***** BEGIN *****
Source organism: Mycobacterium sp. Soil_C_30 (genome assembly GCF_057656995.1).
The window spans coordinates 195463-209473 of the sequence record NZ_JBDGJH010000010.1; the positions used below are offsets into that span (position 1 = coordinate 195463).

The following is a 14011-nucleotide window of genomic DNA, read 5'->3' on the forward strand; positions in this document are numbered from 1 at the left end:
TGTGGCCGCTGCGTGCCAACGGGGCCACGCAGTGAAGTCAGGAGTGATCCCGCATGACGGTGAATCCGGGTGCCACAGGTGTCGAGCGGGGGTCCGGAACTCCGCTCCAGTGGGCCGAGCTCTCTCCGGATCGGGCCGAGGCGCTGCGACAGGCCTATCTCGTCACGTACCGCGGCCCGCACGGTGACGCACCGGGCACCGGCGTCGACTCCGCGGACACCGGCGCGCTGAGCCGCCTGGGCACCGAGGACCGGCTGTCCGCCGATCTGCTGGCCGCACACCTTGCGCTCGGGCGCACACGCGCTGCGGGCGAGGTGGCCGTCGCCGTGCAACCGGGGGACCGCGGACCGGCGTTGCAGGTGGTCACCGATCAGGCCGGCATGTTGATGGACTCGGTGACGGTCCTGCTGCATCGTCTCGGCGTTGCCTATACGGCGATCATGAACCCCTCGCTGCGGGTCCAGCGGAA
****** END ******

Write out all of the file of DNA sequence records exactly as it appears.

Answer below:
Source organism: Mycobacterium sp. Soil_C_30 (genome assembly GCF_057656995.1).
The window spans coordinates 195463-209473 of the sequence record NZ_JBDGJH010000010.1; the positions used below are offsets into that span (position 1 = coordinate 195463).

The following is a 14011-nucleotide window of genomic DNA, read 5'->3' on the forward strand; positions in this document are numbered from 1 at the left end:
TGTGGCCGCTGCGTGCCAACGGGGCCACGCAGTGAAGTCAGGAGTGATCCCGCATGACGGTGAATCCGGGTGCCACAGGTGTCGAGCGGGGGTCCGGAACTCCGCTCCAGTGGGCCGAGCTCTCTCCGGATCGGGCCGAGGCGCTGCGACAGGCCTATCTCGTCACGTACCGCGGCCCGCACGGTGACGCACCGGGCACCGGCGTCGACTCCGCGGACACCGGCGCGCTGAGCCGCCTGGGCACCGAGGACCGGCTGTCCGCCGATCTGCTGGCCGCACACCTTGCGCTCGGGCGCACACGCGCTGCGGGCGAGGTGGCCGTCGCCGTGCAACCGGGGGACCGCGGACCGGCGTTGCAGGTGGTCACCGATCAGGCCGGCATGTTGATGGACTCGGTGACGGTCCTGCTGCATCGTCTCGGCGTTGCCTATACGGCGATCATGAACCCCTCGCTGCGGGTCCAGCGGAA